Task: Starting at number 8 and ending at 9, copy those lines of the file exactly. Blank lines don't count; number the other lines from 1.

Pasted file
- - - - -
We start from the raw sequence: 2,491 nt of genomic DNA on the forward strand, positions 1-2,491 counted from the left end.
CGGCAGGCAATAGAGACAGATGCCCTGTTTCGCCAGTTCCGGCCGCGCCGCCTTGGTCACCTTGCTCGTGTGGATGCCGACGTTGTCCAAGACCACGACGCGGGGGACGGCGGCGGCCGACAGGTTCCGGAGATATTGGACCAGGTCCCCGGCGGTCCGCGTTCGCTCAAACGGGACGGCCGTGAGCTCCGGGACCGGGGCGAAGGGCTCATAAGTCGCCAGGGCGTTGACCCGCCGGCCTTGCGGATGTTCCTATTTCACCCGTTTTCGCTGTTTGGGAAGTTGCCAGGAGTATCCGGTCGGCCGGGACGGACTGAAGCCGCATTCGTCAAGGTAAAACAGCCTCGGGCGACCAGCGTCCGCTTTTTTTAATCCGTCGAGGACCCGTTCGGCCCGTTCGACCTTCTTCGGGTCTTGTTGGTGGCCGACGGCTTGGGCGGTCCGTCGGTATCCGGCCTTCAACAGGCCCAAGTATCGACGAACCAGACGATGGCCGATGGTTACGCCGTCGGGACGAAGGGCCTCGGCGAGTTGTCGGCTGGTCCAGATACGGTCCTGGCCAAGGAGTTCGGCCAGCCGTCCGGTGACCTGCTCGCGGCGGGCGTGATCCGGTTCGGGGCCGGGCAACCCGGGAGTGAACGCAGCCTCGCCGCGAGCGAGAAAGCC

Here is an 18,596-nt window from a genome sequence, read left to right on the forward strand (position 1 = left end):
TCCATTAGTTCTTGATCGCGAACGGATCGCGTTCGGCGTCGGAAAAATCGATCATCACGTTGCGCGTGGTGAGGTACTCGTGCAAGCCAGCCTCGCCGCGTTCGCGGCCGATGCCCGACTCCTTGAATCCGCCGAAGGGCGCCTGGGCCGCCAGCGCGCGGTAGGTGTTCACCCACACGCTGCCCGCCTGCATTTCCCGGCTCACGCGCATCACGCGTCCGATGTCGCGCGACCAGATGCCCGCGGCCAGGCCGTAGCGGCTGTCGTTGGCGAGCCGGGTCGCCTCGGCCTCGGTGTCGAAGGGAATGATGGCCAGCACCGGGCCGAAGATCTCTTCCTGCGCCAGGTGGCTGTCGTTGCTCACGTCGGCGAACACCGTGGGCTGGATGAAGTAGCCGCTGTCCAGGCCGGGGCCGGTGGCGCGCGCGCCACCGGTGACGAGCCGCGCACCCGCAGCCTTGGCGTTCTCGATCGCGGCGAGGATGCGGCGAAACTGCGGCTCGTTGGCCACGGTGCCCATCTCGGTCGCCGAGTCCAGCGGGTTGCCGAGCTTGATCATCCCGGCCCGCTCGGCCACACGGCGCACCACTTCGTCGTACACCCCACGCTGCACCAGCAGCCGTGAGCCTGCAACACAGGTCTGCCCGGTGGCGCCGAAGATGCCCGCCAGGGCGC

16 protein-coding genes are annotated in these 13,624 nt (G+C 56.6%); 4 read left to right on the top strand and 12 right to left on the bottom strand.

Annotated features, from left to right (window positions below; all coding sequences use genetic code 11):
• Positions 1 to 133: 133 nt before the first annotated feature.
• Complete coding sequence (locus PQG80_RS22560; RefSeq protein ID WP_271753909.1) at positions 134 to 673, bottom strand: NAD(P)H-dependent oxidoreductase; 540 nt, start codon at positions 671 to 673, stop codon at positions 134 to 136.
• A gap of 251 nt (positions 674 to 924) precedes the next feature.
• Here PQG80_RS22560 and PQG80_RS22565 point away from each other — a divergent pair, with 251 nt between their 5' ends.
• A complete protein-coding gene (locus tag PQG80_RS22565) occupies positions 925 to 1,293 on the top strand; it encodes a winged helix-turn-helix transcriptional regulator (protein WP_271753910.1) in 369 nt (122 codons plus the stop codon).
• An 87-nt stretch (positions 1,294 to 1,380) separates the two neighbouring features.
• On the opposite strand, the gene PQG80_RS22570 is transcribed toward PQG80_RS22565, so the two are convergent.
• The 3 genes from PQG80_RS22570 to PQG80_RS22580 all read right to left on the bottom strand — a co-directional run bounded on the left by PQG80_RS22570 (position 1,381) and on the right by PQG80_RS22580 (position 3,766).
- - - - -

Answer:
• Complete coding sequence (locus PQG80_RS22560; RefSeq protein ID WP_271753909.1) at positions 134 to 673, bottom strand: NAD(P)H-dependent oxidoreductase; 540 nt, start codon at positions 671 to 673, stop codon at positions 134 to 136.
• A gap of 251 nt (positions 674 to 924) precedes the next feature.